My husband and I both grew up in Catholic households. We attended church every Sunday and CCD classes until we were both confirmed. I can only speak for myself, but I was never truly a believer in Catholicism, the church, or God. That was only cemented when I went away to Saint Michael’s College, which happened to be a Catholic college, but it was not the reason I attended. Anyhow, one of the liberal arts studies core requirements was a Christianity course. The course was taught by a priest who was not supportive of my involvement on the alpine ski team (I had to miss some Friday classes for ski races), nor did he seem that supportive of the academic support I received for my learning difference. I recall one Monday class in which I stayed behind to ask him for the handouts I missed on Friday and he threw a bunch of papers at me, and spoke in a harsh tone at me (maybe even yelled, but it was nearly 16 years ago so I don’t exactly recall). Perhaps he was having a bad day, but I had never been in the company of a priest who acted in such a way. I say this because my parents were friendly outside of our church with a couple of the priests. They came over for dinner or came to visit us at the beach. When my grandmother died a month later, whomever my mother spoke to at SMC, asked if she would like a priest sent to my dorm room to console me. Thankfully my mother turned down the offer as she knew I was in current turmoil with one particular priest! Now I am not saying this is what turned me off of religion, but it certainly didn’t help!
When my husband and I became engaged we began attending a non-denominational community church to see if we liked the minister enough to marry us. We both knew we did not want a big Catholic wedding, and I was quite adamant about not getting married in the church at all. We took quite a liking to the minister of our community church and he was kind enough to marry us in our venue of choice — atop a mountain overlooking a lake.
My husband and I spoke early on about having children. We knew we would have them right away, as we did not want to be old parents. We also discussed not bestowing upon them a certain religion, and allowing them to choose any religion later on in life, if they so desired. Since I was not tied to Catholicism, or Christianity in general, I did not feel it was fair to just pick one and expect them to go along with it. Should our children choose to be agnostic, atheist, Buddhist, Jewish, Catholic, etc. I will fully support them and their choice.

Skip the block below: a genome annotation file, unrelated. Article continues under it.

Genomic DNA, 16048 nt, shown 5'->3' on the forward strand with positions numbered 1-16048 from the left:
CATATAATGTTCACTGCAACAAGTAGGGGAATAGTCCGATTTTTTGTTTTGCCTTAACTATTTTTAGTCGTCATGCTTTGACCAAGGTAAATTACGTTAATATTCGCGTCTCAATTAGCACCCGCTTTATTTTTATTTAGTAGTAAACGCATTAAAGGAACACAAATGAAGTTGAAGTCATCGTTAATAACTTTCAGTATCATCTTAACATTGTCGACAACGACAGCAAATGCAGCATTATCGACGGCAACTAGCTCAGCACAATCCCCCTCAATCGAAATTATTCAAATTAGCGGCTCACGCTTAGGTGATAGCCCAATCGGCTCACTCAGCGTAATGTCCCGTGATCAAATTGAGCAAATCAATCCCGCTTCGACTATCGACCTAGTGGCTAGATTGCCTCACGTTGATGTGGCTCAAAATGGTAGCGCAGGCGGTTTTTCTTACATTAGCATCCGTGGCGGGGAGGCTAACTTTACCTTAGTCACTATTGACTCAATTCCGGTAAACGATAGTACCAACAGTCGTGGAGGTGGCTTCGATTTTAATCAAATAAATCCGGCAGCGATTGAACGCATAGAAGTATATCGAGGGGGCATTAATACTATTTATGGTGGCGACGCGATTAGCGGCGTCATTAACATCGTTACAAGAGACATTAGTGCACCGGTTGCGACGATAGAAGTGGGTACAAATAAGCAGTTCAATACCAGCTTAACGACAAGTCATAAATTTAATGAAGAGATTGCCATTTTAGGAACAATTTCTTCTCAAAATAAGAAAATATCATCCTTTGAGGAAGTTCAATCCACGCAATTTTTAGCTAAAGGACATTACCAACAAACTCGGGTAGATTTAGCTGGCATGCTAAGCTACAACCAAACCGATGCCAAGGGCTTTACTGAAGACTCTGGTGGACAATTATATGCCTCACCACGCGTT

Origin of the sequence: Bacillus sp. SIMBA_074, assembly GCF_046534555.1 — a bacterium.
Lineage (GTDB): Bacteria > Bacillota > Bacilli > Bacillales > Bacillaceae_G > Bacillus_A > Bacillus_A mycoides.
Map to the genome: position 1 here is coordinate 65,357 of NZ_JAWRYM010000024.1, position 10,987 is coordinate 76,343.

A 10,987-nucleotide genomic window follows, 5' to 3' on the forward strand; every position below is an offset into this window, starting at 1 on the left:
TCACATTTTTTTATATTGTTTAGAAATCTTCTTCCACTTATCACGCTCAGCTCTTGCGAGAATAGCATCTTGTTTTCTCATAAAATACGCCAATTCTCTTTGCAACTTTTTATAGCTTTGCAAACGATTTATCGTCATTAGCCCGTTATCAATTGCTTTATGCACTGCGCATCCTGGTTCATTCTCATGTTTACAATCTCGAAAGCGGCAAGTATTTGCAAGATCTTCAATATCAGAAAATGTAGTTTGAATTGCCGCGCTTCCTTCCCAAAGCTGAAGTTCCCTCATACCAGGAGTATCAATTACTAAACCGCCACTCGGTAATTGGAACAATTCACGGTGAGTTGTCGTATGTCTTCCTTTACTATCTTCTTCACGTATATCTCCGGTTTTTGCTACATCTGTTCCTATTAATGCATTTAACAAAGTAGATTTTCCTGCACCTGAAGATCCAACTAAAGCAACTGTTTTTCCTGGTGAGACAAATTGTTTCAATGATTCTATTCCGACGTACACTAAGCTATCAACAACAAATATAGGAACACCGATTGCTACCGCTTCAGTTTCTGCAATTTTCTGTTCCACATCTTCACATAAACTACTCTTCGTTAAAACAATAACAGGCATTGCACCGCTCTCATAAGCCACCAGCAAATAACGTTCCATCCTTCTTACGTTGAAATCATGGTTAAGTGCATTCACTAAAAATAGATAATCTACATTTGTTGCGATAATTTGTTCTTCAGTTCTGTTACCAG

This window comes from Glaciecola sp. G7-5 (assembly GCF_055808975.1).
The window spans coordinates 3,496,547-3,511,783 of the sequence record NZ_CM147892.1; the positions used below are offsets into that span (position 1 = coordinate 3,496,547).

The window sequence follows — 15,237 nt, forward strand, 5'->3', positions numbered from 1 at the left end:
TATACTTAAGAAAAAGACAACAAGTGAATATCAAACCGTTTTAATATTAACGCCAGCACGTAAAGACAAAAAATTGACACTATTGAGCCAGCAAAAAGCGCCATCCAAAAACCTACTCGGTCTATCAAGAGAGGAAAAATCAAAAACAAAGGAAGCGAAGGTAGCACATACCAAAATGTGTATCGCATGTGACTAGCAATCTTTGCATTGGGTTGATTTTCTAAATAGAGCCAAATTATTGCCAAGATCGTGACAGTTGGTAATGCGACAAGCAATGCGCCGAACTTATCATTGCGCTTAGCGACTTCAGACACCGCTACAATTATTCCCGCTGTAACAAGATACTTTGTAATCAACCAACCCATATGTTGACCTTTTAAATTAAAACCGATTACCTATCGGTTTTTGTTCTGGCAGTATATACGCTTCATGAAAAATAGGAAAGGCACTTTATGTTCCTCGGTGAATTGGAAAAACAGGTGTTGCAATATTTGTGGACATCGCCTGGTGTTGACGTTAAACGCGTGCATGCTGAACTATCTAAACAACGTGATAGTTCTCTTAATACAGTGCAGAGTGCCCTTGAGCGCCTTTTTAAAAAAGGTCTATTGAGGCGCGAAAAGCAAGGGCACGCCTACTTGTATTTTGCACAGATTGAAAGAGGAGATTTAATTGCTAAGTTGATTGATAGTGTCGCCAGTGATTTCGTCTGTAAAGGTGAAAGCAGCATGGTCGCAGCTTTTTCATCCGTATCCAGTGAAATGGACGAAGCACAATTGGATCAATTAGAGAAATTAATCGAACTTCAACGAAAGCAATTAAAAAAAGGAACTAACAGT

Some people, namely religious people, want to know how does one raise good children without formal religion. I was once asked, “How will they know about the ten commandments? ” Uh. Well. Most of them are incorporated into my everyday values and morals. I do not kill. I do not cheat. I do not lie. I do not steal. I do my best to see the good in others and have faith that things will work out for the best. This is also how I am raising my children by setting an example of myself, but also by continually having conversations with them about what it means to be a good person.
We have a strong sense of family. Our children see my husband and I argue, and reconcile within the same conversation. We teach them to use their words, and express how they are feeling. Nothing is perfect and when things get tough we have each other to support and encourage. We have wonderful extended family that also are continually there for us. But not only this, we encourage our children to be free thinkers so that they can help themselves, and hopefully this will carry on through their adult years when we may no longer be able to help them.
We live the “Golden Rule”. Treating others the way you would want them to treat you, characterizes the way we raise our children. I use it as an example quite often to get my children to think about their comments or actions, even if it’s just a minor infraction.
Some of the morals and values we strive for in our household include:
Self awareness, respect, responsibility, confidence, independence, creative thinking, kindness, generosity, tolerance, compassion, and empathy. Not only are these values important towards other people, but also in regards to ourselves. We teach our children that not everyone is the same, and we should accept all differences even if we do not understand. I am confident that with all the knowledge we are bestowing upon our children they will have faith in themselves and humanity to do the right thing and figure out life on their own. I know I am raising good, moral children and I know other parents are too, with and without formal religion.